For some reason people love to include undergraduate student feedback in the teaching paragraph of their job letters, and that feedback usually looks like this (from an actual letter):
“Former students have consistently told me that I give helpful feedback on papers and in meetings about assignments,
Really? This is the best you can do?
This is called damning yourself with faint praise. If this is the best you can come up with for student feedback, then don’t include student feedback in your letter.
In point of fact, I do not endorse including student feedback in your job letter because I think that it’s generally seen as exceptionally self-serving. But when clients give me drafts that have a single student response that really stands out as original and compelling, I let it stay.
But claiming that you give helpful feedback does not qualify as original or compelling. Neither does going out of your way to claim that you stimulate informative class discussions.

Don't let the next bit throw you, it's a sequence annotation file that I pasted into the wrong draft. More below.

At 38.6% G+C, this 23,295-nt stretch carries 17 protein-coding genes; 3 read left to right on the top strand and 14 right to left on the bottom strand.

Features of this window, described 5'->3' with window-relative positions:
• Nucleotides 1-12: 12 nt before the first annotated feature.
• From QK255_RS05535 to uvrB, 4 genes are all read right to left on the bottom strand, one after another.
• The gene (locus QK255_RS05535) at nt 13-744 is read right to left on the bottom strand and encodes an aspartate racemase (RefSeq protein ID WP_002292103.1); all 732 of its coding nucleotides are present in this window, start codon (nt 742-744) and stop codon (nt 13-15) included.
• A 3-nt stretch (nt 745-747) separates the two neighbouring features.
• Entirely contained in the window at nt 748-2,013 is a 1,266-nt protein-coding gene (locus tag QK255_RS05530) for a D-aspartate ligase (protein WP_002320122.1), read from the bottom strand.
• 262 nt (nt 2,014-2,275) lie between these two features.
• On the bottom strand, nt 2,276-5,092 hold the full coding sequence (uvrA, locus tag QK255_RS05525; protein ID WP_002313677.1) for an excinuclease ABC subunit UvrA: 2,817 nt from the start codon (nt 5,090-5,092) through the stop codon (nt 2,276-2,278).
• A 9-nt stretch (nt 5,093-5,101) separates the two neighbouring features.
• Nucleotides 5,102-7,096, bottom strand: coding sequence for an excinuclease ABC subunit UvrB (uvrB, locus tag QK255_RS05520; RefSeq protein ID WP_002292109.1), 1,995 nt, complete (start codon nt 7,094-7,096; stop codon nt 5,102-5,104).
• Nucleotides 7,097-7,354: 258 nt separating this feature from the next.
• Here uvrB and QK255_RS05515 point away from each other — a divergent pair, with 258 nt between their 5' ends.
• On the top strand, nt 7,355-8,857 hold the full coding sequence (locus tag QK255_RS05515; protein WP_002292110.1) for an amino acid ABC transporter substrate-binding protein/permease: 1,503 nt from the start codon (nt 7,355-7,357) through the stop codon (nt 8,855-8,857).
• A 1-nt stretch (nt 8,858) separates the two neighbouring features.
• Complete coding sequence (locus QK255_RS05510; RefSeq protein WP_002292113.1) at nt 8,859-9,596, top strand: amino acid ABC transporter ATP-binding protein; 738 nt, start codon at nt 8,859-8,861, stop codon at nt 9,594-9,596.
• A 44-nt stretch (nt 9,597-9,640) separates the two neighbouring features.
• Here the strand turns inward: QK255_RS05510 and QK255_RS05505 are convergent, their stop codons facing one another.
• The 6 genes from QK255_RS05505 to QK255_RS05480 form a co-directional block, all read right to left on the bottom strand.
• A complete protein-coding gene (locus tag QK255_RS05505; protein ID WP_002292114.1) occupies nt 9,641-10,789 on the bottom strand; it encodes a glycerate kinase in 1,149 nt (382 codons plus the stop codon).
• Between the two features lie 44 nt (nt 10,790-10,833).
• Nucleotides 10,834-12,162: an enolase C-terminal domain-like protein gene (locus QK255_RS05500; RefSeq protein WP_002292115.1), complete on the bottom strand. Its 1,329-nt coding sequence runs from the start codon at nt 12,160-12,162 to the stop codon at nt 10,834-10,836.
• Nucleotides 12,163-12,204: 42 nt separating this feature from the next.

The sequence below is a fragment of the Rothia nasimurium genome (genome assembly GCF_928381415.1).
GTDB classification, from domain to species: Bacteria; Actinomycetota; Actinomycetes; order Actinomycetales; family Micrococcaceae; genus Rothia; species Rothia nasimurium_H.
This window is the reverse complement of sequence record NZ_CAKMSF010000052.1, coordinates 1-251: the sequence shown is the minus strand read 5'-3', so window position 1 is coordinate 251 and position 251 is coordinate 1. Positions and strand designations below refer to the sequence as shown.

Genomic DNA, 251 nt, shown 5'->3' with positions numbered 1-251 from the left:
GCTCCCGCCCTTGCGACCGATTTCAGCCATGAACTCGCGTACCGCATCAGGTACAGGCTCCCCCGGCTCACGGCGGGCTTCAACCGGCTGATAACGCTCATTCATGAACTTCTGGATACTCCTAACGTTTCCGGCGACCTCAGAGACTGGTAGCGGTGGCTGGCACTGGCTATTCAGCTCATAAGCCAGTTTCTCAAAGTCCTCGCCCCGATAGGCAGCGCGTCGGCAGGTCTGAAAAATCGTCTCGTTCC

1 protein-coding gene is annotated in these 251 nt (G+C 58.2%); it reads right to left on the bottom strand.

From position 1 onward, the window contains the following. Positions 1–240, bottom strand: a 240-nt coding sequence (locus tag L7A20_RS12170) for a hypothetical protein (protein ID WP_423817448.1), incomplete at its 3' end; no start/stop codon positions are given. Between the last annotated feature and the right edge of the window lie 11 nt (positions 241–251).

These are both so weak as teaching achievements that the fact that you went out of your way to mention them does little but cast a wide doubt on your classroom abilities.
Again, I encourage you to simply describe your teaching in the teaching paragraph, and possibly include a single mean teaching evaluation score if you wish (I’m ambivalent about that as well, though—I don’t like to see numbers intrude on a good paragraph). But feedback from students is treacherous, because undergrads are usually painfully inarticulate, if not indifferent, and you don’t want your case resting on their faint and unfocused words.
[This applies to interviews too].